1997-07-18 - Something of Interest (fwd)

Header Data

From: Alan <alano@teleport.com>
To: cypherpunks@Algebra.COM
Message Hash: 8cd97bcab5641849b472943849cb3785599ede9211454e4ced8c3b174aff9b65
Message ID: <Pine.GSO.3.96.970718155454.22939J-100000@linda.teleport.com>
Reply To: N/A
UTC Datetime: 1997-07-18 23:24:26 UTC
Raw Date: Sat, 19 Jul 1997 07:24:26 +0800

Raw message

From: Alan <alano@teleport.com>
Date: Sat, 19 Jul 1997 07:24:26 +0800
To: cypherpunks@Algebra.COM
Subject: Something of Interest (fwd)
Message-ID: <Pine.GSO.3.96.970718155454.22939J-100000@linda.teleport.com>
MIME-Version: 1.0
Content-Type: text/plain

I recieved this today via e-mail.  I find it strange since I have never
asked to be put on any sort of "interest list" by anyone at the IRS.  (And
my Cypherpunks mail shows up at a different address.

Did anyone else get this?

alano@teleport.com | "Those who are without history are doomed to retype it."

---------- Forwarded message ----------
Return-Path: irsnwpr@net.insp.irs.gov
Received: from tcs_gateway1.treas.gov (tcs-gateway1.treas.gov []) by desiree.teleport.com (8.8.5/8.7.3) with SMTP id PAA28119; Fri, 18 Jul 1997 15:49:41 -0700 (PDT)
Received: by tcs_gateway1.treas.gov id AA19658
  (InterLock SMTP Gateway 3.0); Fri, 18 Jul 1997 18:47:00 -0400
Received: by tcs_gateway1.treas.gov (Internal Mail Agent-2);
  Fri, 18 Jul 1997 18:47:00 -0400
Received: by tcs_gateway1.treas.gov (Internal Mail Agent-1);
  Fri, 18 Jul 1997 18:47:00 -0400
Date: Thu, 17 Jul 1997 12:29:08 -0400
From: IRS Inspection <irsnwpr@net.insp.irs.gov>
Message-Id: <199707171629.MAA02733@net.insp.irs.gov>
To: Interested-Parties@net.insp.irs.gov
Subject: Something of Interest

					United States Attorney
					Western District of Washington

July 18, 1997


United States Attorney Kate Pflaumer announced that JAMES DALTON BELL, 39,
pleaded guilty today in the federal court in Tacoma to two felony charges.
BELL, a resident of Vancouver, Washington, pleaded guilty to obstructing and
impeding the Internal Revenue Service (IRS), and to falsely using a social
security number with the intent to deceive.  United States District Court
Judge Franklin D. Burgess presided over today's proceedings.

The charges stem from an investigation initiated in October, 1996 by IRS
Internal Security Inspectors into reports that BELL was gathering the names
and home addresses of IRS employees. In previous court hearings, IRS
Inspectors testified that BELL had obtained the names and home addresses of
70 IRS employees as part of  "Operation LocatIRS." In the eight page plea
agreement signed by BELL, he acknowledged that he had gathered the names and
addresses of the IRS employees in order to intimidate them in the
performance of their official duties.

During the course of their investigation, IRS Inspectors discovered that
BELL was advocating a scheme called "Assassination Politics", whereby
persons would be rewarded with "digital cash" for killing certain
undesirable people.  BELL identified these undesirables as government
employees, such as IRS employees, who would be intimidated from enforcing
internal revenue laws for fear of being assassinated.  In the plea
agreement, BELL admitted that he suggested using "Assassination Politics" as
an enforcement mechanism for the "Multnomah County Common Law Court", and
that this was part of his effort to obstruct and impede the enforcement of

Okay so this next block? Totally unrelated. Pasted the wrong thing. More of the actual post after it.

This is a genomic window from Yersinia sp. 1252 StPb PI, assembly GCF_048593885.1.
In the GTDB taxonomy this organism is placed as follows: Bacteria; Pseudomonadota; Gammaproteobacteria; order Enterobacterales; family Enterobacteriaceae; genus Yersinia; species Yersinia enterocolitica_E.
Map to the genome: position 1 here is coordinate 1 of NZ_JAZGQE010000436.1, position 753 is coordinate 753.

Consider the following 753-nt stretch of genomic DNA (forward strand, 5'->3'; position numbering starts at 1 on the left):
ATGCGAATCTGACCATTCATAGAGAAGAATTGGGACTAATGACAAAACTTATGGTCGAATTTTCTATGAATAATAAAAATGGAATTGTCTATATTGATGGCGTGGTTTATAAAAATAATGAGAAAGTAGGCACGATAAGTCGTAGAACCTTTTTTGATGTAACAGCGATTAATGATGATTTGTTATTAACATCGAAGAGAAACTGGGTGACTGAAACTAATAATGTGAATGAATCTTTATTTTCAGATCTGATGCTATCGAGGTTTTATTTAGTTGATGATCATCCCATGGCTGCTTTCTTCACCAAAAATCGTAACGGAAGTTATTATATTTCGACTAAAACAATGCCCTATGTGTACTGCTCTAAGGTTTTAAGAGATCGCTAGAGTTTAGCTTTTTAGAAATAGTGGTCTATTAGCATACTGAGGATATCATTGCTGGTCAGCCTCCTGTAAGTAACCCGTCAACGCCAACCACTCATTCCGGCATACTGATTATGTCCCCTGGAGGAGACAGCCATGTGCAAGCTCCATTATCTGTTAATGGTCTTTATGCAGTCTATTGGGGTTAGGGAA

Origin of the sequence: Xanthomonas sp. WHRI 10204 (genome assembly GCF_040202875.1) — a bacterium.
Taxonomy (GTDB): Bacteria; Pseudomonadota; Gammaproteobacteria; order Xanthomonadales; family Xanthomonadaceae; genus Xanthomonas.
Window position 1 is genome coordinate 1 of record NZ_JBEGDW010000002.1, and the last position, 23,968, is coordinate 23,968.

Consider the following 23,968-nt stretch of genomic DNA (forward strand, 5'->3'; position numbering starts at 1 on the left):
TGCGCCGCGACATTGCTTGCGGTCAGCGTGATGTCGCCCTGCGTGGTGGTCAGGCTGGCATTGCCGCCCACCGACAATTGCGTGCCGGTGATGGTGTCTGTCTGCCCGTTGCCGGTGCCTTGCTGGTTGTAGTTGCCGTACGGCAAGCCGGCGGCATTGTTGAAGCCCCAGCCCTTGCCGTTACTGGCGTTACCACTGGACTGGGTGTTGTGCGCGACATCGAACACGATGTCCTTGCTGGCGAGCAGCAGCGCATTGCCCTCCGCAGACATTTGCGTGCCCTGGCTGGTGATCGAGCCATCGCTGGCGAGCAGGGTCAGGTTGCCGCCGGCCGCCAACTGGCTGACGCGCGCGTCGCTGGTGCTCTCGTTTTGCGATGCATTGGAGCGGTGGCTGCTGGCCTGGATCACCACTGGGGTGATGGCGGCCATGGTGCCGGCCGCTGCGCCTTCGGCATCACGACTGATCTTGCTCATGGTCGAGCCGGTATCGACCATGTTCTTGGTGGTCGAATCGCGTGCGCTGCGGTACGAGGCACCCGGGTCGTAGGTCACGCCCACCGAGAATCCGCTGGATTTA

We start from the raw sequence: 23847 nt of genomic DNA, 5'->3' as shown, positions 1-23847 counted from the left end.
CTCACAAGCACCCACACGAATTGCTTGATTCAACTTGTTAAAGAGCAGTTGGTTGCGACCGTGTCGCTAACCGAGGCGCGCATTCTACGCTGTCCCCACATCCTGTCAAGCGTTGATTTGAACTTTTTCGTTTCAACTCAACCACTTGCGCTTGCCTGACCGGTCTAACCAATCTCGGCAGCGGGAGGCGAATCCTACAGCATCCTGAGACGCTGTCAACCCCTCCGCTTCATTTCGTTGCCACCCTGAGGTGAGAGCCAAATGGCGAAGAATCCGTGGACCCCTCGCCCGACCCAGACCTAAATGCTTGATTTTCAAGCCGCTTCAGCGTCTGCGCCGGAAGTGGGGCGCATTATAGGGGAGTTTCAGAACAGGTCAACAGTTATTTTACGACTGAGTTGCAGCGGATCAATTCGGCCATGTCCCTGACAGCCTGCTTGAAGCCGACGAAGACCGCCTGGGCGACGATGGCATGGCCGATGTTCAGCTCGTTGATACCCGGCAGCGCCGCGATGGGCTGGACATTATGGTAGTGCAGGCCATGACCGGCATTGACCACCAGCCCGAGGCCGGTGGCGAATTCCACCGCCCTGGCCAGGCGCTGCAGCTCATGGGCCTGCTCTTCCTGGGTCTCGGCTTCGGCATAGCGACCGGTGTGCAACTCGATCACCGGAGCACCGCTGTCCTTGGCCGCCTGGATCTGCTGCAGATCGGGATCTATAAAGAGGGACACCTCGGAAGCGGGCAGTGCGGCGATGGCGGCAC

internal revenue laws.  In affidavits previously filed in this case, IRS
investigators identified BELL as a participant in the "Multnomah County
Common Law Court", which was described as a self-appointed anti-government
extremist group which purports to hold "trials" of IRS and other Government
employees for the performance of their official duties.  The affidavits
indicated that in January, 1997 the "Multnomah County Common Law Court" held
a "trial" of IRS and other Government officials.  

In the plea agreement, BELL also admitted that on March 16, 1997, he
conducted a chemical "stink bomb" attack on the IRS office in Vancouver,
Washington, using the noxious chemical mercaptan.  In affidavits filed with
the Court, IRS Inspectors tied BELL to two previous mercaptan attacks
against non-government targets: one being a lawyer's office in 1984, and the
other a vehicle in 1989.  The IRS investigators also linked BELL to two
purchase orders for noxious chemicals, one in 1994 and one in 1996.
According to the plea agreement, the attack on the IRS office resulted in a
cost to the government of $1,359, and caused a number of IRS employees to
have to leave work.  In an affidavit previously filed in this case, IRS
Inspectors indicated that the mercaptan attack may have been linked to the
February 20, 1997 seizure of BELL's vehicle by the IRS for unpaid taxes.

As part of the plea agreement, BELL also admitted that he used several
different social security numbers in order to hide assets from the IRS and
thus to impede the IRS's ability to collect taxes he owed and to prevent the
IRS from levying his wages.

Federal agents had previously executed two search warrants on BELL's
residence.  On April 1, 1997, IRS agents seized computers, documents, and
firearms during a search.  In a follow-up search, the Environmental
Protection Agency seized a variety of dangerous chemicals which had been
discovered during the execution of the  IRS warrant.  BELL was arrested by
IRS Inspectors on May 16, 1997.  BELL continues to be held in custody based
on a May 23, 1997 ruling by Magistrate Judge J. Kelley Arnold that BELL
posed a danger to the community and was a flight risk.

BELL faces a maximum sentence of three years in prison and a $250,000 fine
for the obstruction charge, and five years and a $250,000 fine for using a
phony social security number.

The IRS received assistance in the investigation of BELL from the Portland
Police Bureau, Oregon Department of Justice, Oregon State Police, Federal
Bureau of Investigation, and the Vancouver, Washington Police Department.